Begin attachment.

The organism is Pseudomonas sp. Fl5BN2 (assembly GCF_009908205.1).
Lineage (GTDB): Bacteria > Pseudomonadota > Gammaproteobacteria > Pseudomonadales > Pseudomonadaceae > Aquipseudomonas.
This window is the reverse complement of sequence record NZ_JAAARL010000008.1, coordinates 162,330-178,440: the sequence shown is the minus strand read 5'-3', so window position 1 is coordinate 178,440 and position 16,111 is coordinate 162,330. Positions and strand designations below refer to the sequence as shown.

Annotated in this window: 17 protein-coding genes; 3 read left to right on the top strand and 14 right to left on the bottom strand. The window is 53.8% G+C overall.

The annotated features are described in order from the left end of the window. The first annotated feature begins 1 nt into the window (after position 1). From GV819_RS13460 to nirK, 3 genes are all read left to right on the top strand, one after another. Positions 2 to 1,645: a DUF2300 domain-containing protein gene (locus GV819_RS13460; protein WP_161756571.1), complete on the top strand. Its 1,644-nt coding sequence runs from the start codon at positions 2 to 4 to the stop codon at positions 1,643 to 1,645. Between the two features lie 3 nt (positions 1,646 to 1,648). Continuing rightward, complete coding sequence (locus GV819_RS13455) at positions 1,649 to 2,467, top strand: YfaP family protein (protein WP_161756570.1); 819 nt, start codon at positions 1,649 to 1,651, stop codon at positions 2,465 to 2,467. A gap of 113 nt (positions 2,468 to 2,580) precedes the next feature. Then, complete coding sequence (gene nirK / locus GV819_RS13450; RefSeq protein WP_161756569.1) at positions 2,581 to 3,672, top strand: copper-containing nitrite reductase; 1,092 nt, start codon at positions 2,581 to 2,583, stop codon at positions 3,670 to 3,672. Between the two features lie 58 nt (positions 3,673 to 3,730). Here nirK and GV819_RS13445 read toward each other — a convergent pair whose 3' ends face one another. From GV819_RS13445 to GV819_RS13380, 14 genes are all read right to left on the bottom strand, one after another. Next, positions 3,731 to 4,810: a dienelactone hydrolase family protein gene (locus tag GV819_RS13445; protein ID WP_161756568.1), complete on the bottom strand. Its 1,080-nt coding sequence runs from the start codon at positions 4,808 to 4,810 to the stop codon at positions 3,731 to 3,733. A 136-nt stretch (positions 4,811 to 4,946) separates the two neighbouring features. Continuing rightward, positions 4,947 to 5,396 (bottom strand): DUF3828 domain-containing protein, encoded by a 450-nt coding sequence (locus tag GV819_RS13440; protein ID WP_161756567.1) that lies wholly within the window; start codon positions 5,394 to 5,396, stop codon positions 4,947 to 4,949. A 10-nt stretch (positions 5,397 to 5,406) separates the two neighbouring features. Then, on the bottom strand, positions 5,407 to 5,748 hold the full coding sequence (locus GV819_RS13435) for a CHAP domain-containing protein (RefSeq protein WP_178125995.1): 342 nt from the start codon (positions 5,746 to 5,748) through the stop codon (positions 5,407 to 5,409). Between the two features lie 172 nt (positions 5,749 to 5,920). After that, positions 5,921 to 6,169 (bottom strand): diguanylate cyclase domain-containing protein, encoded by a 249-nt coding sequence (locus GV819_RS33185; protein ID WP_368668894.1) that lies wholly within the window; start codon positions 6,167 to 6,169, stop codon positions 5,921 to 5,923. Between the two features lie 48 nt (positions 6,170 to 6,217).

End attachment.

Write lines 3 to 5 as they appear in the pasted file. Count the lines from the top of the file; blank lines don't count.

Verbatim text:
This window is the reverse complement of sequence record NZ_JAAARL010000008.1, coordinates 162,330-178,440: the sequence shown is the minus strand read 5'-3', so window position 1 is coordinate 178,440 and position 16,111 is coordinate 162,330. Positions and strand designations below refer to the sequence as shown.

Annotated in this window: 17 protein-coding genes; 3 read left to right on the top strand and 14 right to left on the bottom strand. The window is 53.8% G+C overall.

The annotated features are described in order from the left end of the window. The first annotated feature begins 1 nt into the window (after position 1). From GV819_RS13460 to nirK, 3 genes are all read left to right on the top strand, one after another. Positions 2 to 1,645: a DUF2300 domain-containing protein gene (locus GV819_RS13460; protein WP_161756571.1), complete on the top strand. Its 1,644-nt coding sequence runs from the start codon at positions 2 to 4 to the stop codon at positions 1,643 to 1,645. Between the two features lie 3 nt (positions 1,646 to 1,648). Continuing rightward, complete coding sequence (locus GV819_RS13455) at positions 1,649 to 2,467, top strand: YfaP family protein (protein WP_161756570.1); 819 nt, start codon at positions 1,649 to 1,651, stop codon at positions 2,465 to 2,467. A gap of 113 nt (positions 2,468 to 2,580) precedes the next feature. Then, complete coding sequence (gene nirK / locus GV819_RS13450; RefSeq protein WP_161756569.1) at positions 2,581 to 3,672, top strand: copper-containing nitrite reductase; 1,092 nt, start codon at positions 2,581 to 2,583, stop codon at positions 3,670 to 3,672. Between the two features lie 58 nt (positions 3,673 to 3,730). Here nirK and GV819_RS13445 read toward each other — a convergent pair whose 3' ends face one another. From GV819_RS13445 to GV819_RS13380, 14 genes are all read right to left on the bottom strand, one after another. Next, positions 3,731 to 4,810: a dienelactone hydrolase family protein gene (locus tag GV819_RS13445; protein ID WP_161756568.1), complete on the bottom strand. Its 1,080-nt coding sequence runs from the start codon at positions 4,808 to 4,810 to the stop codon at positions 3,731 to 3,733. A 136-nt stretch (positions 4,811 to 4,946) separates the two neighbouring features. Continuing rightward, positions 4,947 to 5,396 (bottom strand): DUF3828 domain-containing protein, encoded by a 450-nt coding sequence (locus tag GV819_RS13440; protein ID WP_161756567.1) that lies wholly within the window; start codon positions 5,394 to 5,396, stop codon positions 4,947 to 4,949. A 10-nt stretch (positions 5,397 to 5,406) separates the two neighbouring features. Then, on the bottom strand, positions 5,407 to 5,748 hold the full coding sequence (locus GV819_RS13435) for a CHAP domain-containing protein (RefSeq protein WP_178125995.1): 342 nt from the start codon (positions 5,746 to 5,748) through the stop codon (positions 5,407 to 5,409). Between the two features lie 172 nt (positions 5,749 to 5,920). After that, positions 5,921 to 6,169 (bottom strand): diguanylate cyclase domain-containing protein, encoded by a 249-nt coding sequence (locus GV819_RS33185; protein ID WP_368668894.1) that lies wholly within the window; start codon positions 6,167 to 6,169, stop codon positions 5,921 to 5,923. Between the two features lie 48 nt (positions 6,170 to 6,217).